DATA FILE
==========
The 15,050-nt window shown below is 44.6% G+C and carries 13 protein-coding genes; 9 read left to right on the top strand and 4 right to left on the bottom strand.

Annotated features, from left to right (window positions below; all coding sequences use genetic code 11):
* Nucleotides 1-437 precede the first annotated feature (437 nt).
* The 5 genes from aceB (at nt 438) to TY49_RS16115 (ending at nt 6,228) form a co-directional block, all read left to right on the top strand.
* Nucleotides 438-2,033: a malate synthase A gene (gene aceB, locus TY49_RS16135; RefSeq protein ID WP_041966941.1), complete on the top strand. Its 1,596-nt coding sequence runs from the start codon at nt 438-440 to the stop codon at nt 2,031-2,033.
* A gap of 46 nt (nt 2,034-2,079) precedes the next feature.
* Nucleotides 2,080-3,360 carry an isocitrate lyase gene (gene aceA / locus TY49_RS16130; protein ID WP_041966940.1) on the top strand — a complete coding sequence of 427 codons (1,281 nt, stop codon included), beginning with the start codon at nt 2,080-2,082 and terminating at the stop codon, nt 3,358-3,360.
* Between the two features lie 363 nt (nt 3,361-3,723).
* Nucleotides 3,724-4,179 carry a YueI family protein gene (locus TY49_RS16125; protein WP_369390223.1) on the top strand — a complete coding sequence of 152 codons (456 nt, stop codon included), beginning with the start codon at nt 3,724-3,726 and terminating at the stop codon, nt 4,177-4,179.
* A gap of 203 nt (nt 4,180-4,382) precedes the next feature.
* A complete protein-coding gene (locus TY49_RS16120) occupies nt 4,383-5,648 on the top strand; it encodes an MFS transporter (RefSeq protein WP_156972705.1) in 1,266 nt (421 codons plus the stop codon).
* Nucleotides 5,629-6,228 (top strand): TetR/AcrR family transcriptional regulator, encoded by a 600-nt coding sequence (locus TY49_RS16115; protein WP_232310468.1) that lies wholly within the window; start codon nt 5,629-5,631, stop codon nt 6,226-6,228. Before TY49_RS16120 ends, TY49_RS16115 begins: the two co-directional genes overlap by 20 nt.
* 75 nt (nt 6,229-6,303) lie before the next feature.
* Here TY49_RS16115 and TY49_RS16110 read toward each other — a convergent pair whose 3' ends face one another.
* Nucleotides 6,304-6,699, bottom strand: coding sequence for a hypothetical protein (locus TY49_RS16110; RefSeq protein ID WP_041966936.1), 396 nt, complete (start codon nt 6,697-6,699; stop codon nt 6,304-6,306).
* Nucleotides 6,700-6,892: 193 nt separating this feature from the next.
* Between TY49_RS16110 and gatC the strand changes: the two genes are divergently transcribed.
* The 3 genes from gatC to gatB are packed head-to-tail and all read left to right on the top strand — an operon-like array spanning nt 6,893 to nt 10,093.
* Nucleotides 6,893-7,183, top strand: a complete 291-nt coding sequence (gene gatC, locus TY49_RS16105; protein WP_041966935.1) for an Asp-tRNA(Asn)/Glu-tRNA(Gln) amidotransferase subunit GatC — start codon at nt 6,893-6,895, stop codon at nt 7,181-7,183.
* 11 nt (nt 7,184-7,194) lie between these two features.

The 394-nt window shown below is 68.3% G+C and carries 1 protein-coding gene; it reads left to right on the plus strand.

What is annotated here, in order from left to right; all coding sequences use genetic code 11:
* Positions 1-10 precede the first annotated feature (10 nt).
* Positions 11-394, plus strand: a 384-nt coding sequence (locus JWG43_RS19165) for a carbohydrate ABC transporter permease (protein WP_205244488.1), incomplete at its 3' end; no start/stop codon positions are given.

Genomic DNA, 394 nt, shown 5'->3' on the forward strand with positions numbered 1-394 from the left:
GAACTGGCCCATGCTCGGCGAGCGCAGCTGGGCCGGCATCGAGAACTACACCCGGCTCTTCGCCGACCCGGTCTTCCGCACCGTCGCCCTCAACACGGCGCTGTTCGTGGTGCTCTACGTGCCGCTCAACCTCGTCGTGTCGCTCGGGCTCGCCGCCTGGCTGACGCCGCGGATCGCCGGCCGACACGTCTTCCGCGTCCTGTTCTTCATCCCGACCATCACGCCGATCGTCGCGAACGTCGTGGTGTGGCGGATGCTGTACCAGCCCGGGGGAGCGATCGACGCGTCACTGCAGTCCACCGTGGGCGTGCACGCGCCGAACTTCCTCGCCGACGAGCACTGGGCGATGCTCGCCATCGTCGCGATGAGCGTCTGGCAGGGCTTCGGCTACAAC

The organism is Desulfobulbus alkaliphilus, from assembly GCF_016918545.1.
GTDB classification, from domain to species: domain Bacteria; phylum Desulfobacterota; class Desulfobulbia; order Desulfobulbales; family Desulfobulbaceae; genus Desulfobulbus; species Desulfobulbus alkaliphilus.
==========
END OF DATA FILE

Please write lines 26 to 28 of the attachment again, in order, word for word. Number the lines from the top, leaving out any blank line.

GAACTGGCCCATGCTCGGCGAGCGCAGCTGGGCCGGCATCGAGAACTACACCCGGCTCTTCGCCGACCCGGTCTTCCGCACCGTCGCCCTCAACACGGCGCTGTTCGTGGTGCTCTACGTGCCGCTCAACCTCGTCGTGTCGCTCGGGCTCGCCGCCTGGCTGACGCCGCGGATCGCCGGCCGACACGTCTTCCGCGTCCTGTTCTTCATCCCGACCATCACGCCGATCGTCGCGAACGTCGTGGTGTGGCGGATGCTGTACCAGCCCGGGGGAGCGATCGACGCGTCACTGCAGTCCACCGTGGGCGTGCACGCGCCGAACTTCCTCGCCGACGAGCACTGGGCGATGCTCGCCATCGTCGCGATGAGCGTCTGGCAGGGCTTCGGCTACAAC

The organism is Desulfobulbus alkaliphilus, from assembly GCF_016918545.1.
GTDB classification, from domain to species: domain Bacteria; phylum Desulfobacterota; class Desulfobulbia; order Desulfobulbales; family Desulfobulbaceae; genus Desulfobulbus; species Desulfobulbus alkaliphilus.